Who is the Predator Here?
We approach this topic with some trepidation, as there can be considerable fixed opinions regarding the topic of sex.
We feel, however, that the news is relevant — and we’d like your permission to continue reading. We aren’t concerned so much with offending anyone; we’re sure we do that anyway by exposing the fraud and abuse inherent in the mental health care system. So if you have an emotional reaction to this information, we dare you to read on.
If you may be feeling upset, angry, or otherwise overwhelmed by any of the material we present in our newsletters, know this: The intention in presenting these materials is not at all to make anyone feel overwhelmed or upset. Our intention is to expose what has been hidden from the general public by various forces, to shine the light of truth on the psychiatric industry, and to restore human rights and dignity to the field of mental health.
Our intention is for you to be enraged by the pervasive abuse of human rights by the psychiatric mental health care industry and incite you to action. If you know of people who have been harmed by a psychiatrist or by a psychiatric facility, encourage them to file a complaint.
Sex offenders who have completed their prison sentences are often detained (usually for life) in prison-like psychiatric facilities based on the completely mistaken assumption that their having committed sexual crimes somehow means they are also mentally ill. These however, are criminal actions and are covered by criminal justice, not psychiatric diagnoses.
A recent article in the St. Louis Post-Dispatch discusses this topic. [“Judge calls sex predator law misapplied“, 9/12/2015]
A U.S. District Judge ruled that Missouri’s sexually violent predator law, although constitutional, is seriously misapplied.
“The judge wrote that there is a ‘pervasive sense of hopelessness’ at the Department of Mental Health’s Sex Offender Rehabilitation and Treatment Services, or SORTS program, because patients aren’t being properly released.”
“SORTS is indefinitely committing about 200 people to treatment in the belief that they might re-offend.”
“The overwhelming evidence at trial — much of which came from Defendants’ own experts — did establish that the SORTS civil commitment program suffers from systemic failures regarding risk assessment and release that have resulted in the continued confinement of individuals who no longer meet the criteria for commitment, in violation of the Due Process Clause. … The Constitution does not allow (Missouri officials) to impose lifetime detention on individuals who have completed their prison sentences and who no longer pose a danger to the public, no matter how heinous their past conduct.”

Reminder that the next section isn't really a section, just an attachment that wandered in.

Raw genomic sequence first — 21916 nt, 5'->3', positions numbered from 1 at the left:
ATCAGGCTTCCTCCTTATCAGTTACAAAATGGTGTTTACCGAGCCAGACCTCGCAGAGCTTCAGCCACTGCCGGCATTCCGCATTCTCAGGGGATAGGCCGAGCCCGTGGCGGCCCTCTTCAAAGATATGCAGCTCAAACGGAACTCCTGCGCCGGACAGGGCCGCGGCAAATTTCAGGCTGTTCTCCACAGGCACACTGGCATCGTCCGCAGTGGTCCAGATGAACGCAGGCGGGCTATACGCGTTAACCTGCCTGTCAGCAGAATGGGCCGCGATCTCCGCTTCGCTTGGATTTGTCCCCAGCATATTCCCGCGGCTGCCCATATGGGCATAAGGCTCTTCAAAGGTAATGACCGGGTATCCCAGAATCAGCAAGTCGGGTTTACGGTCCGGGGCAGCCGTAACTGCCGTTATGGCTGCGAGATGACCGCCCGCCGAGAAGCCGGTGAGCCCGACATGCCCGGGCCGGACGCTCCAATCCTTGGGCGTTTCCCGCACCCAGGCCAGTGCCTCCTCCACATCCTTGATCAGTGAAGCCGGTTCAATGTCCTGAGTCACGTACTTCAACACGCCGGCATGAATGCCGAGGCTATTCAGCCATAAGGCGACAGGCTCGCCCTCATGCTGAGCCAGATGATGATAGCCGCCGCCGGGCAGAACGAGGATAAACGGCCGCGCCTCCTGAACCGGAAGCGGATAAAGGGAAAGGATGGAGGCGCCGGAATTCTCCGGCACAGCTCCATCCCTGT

They call this process “civil commitment” – an attempt to make it sound less harsh than “involuntary commitment.”
Displaying a surprising ignorance of (and careless indifference to) proper diagnostic practice, psychologists and psychiatrists routinely and rotely misdiagnose mental disorder in sexual offenders who are in fact clearly no more than simple criminals.
Statutory checks on the abuse of civil commitment laws are scarce, readily sidestepped and widely ignored. Yet the minds and memories of those subjected to this capriciousness have frequently been destroyed after involuntary imprisonment in psychiatric facilities across the nation.
When any psychiatrist has full legal power to cause your involuntary physical detention by force (kidnapping), subject you to physical pain and mental stress (torture), leave you permanently mentally damaged (cruel and unusual punishment), with or without proving to your peers that you are a danger to yourself or others, then, by definition, a totalitarian state exists.
Because of their ubiquity and far–reaching powers, involuntary commitment laws lay a truly concrete foundation for totalitarianism. And they are not, it must be stressed, a threat of what might be, but a present danger — representing America’s gaping breach in the otherwise admirable wall of individual Constitutional rights.
With health care eating up vast amounts of our national budget, the first spending cut to make is the cost of “treating” people who prefer not to be mentally treated. Involuntary commitment laws hike federal, state, county, city and private health care costs under the strange circumstance of a patient–recipient who cannot say no, and in this case of a person who has already paid their time in prison.
CCHR recommends that citizens execute a Living Will, or Letter of Protection from Psychiatric Incarceration and/or Treatment, which directs that psychiatric incarceration, hospitalization, treatment or procedures not be imposed on you.
Click here for more information about involuntary commitment.